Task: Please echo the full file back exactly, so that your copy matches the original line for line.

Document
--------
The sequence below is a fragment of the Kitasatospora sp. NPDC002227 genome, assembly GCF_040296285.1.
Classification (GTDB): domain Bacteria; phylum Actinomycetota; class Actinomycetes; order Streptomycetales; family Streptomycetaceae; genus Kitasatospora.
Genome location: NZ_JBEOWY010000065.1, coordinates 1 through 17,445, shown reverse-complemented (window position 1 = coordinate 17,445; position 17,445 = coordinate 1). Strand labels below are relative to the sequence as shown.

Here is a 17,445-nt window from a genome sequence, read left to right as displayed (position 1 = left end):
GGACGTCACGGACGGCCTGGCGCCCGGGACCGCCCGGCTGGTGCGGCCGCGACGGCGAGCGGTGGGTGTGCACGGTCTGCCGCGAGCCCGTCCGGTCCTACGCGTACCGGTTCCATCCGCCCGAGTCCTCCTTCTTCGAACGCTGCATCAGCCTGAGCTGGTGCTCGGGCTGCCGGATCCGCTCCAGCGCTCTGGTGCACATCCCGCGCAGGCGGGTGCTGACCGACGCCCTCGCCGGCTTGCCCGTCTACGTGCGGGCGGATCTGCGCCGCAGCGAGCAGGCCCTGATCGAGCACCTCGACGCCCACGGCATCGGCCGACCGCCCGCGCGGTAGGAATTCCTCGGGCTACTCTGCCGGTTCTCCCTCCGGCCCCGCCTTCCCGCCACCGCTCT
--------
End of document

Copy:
The sequence below is a fragment of the Kitasatospora sp. NPDC002227 genome, assembly GCF_040296285.1.
Classification (GTDB): domain Bacteria; phylum Actinomycetota; class Actinomycetes; order Streptomycetales; family Streptomycetaceae; genus Kitasatospora.
Genome location: NZ_JBEOWY010000065.1, coordinates 1 through 17,445, shown reverse-complemented (window position 1 = coordinate 17,445; position 17,445 = coordinate 1). Strand labels below are relative to the sequence as shown.

Here is a 17,445-nt window from a genome sequence, read left to right as displayed (position 1 = left end):
GGACGTCACGGACGGCCTGGCGCCCGGGACCGCCCGGCTGGTGCGGCCGCGACGGCGAGCGGTGGGTGTGCACGGTCTGCCGCGAGCCCGTCCGGTCCTACGCGTACCGGTTCCATCCGCCCGAGTCCTCCTTCTTCGAACGCTGCATCAGCCTGAGCTGGTGCTCGGGCTGCCGGATCCGCTCCAGCGCTCTGGTGCACATCCCGCGCAGGCGGGTGCTGACCGACGCCCTCGCCGGCTTGCCCGTCTACGTGCGGGCGGATCTGCGCCGCAGCGAGCAGGCCCTGATCGAGCACCTCGACGCCCACGGCATCGGCCGACCGCCCGCGCGGTAGGAATTCCTCGGGCTACTCTGCCGGTTCTCCCTCCGGCCCCGCCTTCCCGCCACCGCTCT